Hey Mad,

Where possible, I try to keep my terminology here to 'small-sized characters' and 'human-sized characters', because yes, the intent is that we'll have more than halflings to pick from soon enough. I don't know any more about that than anyone else, but certainly I'd say that the gnome in the myconid camp is written and pitched to be a possible future companion. I don't know what they'll do in terms of poses and animations for them. Initially I expect they'll probably be mostly the same, but if we're lucky we might see distinct variations filter through in time.

Similarly with goblins, a lot of their assets are already sorted out, but they lack hook ups for all of the poses and animations necessary to be playables for the time being. It's a possibility, but likely a more distant one. I don't know anything beyond what the community knows, unfortunately.

To Biomag...

Yes, non-human body types pretty much always get the shaft in video games, and always suffer bad clipping, bad placement, poor anchoring, misaligned positions, disjointed cutscenes, inappropriate camera work, and are usually immersion shattering at important points because of it. Should they be? Should we accept that as okay, because it is the norm? You can if you want; I don't. This game, more than any that has come before it, stands at a prime point to not do that, and to get it right, for once in the history of gaming... I intend to do everything in my relatively minor and inconsequential power to help ensure that they do. The top of this thread talks about body proportions in great detail (though I could go back and replace some of the in game shots with better images, probably...), but I've said as much as there is to say about that, and can't do any more without simply repeating myself on that score. I noticed, however, that Larian are actively fixing small-race poses and animations as they go, even if they aren't making a big deal about it in their patch notes, so I'm adding this to this thread in light of that. Do Larian know about all of this? No, actually they don't. They know about a lot of it, yes, but in my reporting I've received responses a number of times indicating a known animation issue, and a number of times indicating a new, previously unrecorded, one being sent through to the animation team. They will fix them on the timeline that they deem is appropriate, but they have to know about it and have it on record to fix it, and we don't know for certain what ones they are aware of and what ones they aren't. So I report them all.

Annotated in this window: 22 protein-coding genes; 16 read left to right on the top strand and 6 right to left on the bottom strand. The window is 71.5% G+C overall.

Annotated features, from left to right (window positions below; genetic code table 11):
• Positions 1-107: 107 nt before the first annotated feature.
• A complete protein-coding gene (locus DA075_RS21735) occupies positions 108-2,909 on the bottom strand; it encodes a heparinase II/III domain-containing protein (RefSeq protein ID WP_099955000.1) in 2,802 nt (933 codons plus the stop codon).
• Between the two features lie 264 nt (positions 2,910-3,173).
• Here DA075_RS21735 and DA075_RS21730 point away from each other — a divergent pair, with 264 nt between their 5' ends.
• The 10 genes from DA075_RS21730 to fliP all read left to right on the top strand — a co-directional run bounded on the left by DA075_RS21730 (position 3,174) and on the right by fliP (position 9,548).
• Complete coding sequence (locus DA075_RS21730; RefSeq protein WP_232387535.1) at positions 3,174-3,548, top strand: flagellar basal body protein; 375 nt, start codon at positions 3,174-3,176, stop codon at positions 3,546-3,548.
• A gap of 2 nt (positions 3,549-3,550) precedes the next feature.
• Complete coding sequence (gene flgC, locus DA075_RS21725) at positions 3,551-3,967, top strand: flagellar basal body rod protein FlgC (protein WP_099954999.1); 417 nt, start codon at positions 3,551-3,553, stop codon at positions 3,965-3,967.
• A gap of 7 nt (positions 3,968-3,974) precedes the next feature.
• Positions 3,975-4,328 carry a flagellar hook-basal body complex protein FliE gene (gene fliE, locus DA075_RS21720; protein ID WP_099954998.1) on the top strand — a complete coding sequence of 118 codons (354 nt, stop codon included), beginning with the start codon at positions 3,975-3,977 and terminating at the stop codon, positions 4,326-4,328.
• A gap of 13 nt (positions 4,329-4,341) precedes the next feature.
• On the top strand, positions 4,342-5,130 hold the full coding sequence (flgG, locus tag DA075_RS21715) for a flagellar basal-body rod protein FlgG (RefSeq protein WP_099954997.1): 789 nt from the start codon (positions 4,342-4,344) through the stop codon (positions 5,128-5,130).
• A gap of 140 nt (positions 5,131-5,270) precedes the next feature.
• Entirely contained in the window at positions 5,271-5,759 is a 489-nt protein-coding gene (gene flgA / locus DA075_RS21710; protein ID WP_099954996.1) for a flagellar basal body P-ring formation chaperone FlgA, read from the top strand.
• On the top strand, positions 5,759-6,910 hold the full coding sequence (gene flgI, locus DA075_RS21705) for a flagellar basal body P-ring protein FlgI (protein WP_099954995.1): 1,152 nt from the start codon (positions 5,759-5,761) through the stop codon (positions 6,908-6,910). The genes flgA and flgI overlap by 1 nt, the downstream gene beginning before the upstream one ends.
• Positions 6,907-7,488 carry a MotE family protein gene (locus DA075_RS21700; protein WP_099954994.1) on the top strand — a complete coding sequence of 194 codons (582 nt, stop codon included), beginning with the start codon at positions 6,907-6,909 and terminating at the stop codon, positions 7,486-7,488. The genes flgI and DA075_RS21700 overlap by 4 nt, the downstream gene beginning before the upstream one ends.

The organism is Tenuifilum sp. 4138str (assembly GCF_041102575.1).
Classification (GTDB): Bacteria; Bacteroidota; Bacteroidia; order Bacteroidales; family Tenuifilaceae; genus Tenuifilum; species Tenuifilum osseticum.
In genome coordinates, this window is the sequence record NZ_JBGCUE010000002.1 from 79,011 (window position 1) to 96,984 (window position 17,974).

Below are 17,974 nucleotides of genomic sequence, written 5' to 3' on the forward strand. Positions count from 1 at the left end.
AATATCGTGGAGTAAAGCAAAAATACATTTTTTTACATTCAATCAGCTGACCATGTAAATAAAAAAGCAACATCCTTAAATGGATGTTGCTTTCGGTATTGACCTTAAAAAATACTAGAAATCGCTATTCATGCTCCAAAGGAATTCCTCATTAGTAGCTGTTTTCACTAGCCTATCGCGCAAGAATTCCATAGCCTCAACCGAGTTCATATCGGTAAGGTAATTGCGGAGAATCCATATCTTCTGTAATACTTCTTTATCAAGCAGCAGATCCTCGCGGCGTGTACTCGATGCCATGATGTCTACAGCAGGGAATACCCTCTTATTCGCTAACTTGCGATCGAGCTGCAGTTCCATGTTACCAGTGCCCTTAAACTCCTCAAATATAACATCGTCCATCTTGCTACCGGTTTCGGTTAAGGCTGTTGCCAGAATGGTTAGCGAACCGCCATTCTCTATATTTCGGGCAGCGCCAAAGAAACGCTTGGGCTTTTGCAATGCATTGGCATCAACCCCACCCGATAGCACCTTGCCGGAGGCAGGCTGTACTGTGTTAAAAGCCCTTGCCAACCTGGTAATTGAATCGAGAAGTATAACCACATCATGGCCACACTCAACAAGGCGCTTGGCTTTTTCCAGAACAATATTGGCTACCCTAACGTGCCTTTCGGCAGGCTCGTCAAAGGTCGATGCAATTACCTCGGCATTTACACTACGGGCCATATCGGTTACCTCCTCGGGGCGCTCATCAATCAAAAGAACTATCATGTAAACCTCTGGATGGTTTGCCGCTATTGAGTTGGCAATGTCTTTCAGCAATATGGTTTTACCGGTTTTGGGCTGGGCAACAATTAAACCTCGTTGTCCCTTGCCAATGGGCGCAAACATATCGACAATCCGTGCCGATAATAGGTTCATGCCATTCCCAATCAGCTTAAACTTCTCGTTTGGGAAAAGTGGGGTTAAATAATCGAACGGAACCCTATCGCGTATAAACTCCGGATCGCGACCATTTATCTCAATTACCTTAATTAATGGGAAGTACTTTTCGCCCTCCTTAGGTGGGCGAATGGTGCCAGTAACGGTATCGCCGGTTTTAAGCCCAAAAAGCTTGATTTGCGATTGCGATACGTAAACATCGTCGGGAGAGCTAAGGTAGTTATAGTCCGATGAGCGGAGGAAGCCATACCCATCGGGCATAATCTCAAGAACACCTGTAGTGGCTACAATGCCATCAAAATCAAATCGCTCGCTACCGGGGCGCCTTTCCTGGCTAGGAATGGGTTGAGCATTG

The changes to the model only need to be subtle; in most ways, it is unlikely to affect their animations and posing, since it is to do with hip width and depth, chest depth, head size and the proportions of their lower legs. None of these features, if altered on the model, will affect relational poses, height and relative placement of limbs, or any of the other major factors in smoothing an animation.

Thanks for your input; let me leave you with an anecdote:

When we build a tower of bricks, we find the magnitude of the task hard to comprehend, and the size of the bricks impossibly small. We only have one pair of hands, and even if there are others helping us, laying one brick can seem insignificantly small compared to the magnitude of the tower. It can even look, if there are many people laying bricks, that a single person's individual placements is so insignificant that they are functionally wasting their time and effort doing it. However, every brick must still be laid, and each brick laid down by someone is a brick that the next pair of hands can be grateful for when they lay their own. Indeed, the only person who is actually wasting their time and energy is the person who stands to one side telling other people that they are wasting their time and energy.